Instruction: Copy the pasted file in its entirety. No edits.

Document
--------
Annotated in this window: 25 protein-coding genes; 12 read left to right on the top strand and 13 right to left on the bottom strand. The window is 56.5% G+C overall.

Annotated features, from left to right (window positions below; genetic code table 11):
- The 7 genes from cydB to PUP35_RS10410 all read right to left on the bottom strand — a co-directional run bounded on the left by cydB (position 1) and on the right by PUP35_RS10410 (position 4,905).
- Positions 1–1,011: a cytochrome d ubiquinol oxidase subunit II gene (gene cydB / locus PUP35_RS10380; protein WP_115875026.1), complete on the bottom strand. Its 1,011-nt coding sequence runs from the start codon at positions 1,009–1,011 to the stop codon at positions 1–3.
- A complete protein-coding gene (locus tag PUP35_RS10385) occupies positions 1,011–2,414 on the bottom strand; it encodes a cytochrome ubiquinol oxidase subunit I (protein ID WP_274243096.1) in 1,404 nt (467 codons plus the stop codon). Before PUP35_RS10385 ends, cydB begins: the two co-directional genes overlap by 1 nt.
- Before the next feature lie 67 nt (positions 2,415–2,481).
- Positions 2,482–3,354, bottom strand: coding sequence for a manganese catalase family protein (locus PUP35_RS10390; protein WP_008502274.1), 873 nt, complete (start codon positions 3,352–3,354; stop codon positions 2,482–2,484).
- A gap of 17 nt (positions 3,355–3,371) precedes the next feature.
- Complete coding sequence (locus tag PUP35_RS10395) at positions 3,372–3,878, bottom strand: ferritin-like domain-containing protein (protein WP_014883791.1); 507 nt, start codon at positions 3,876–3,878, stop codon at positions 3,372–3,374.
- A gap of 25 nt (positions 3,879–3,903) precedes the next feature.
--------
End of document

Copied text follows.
Annotated in this window: 25 protein-coding genes; 12 read left to right on the top strand and 13 right to left on the bottom strand. The window is 56.5% G+C overall.

Annotated features, from left to right (window positions below; genetic code table 11):
- The 7 genes from cydB to PUP35_RS10410 all read right to left on the bottom strand — a co-directional run bounded on the left by cydB (position 1) and on the right by PUP35_RS10410 (position 4,905).
- Positions 1–1,011: a cytochrome d ubiquinol oxidase subunit II gene (gene cydB / locus PUP35_RS10380; protein WP_115875026.1), complete on the bottom strand. Its 1,011-nt coding sequence runs from the start codon at positions 1,009–1,011 to the stop codon at positions 1–3.
- A complete protein-coding gene (locus tag PUP35_RS10385) occupies positions 1,011–2,414 on the bottom strand; it encodes a cytochrome ubiquinol oxidase subunit I (protein ID WP_274243096.1) in 1,404 nt (467 codons plus the stop codon). Before PUP35_RS10385 ends, cydB begins: the two co-directional genes overlap by 1 nt.
- Before the next feature lie 67 nt (positions 2,415–2,481).
- Positions 2,482–3,354, bottom strand: coding sequence for a manganese catalase family protein (locus PUP35_RS10390; protein WP_008502274.1), 873 nt, complete (start codon positions 3,352–3,354; stop codon positions 2,482–2,484).
- A gap of 17 nt (positions 3,355–3,371) precedes the next feature.
- Complete coding sequence (locus tag PUP35_RS10395) at positions 3,372–3,878, bottom strand: ferritin-like domain-containing protein (protein WP_014883791.1); 507 nt, start codon at positions 3,876–3,878, stop codon at positions 3,372–3,374.
- A gap of 25 nt (positions 3,879–3,903) precedes the next feature.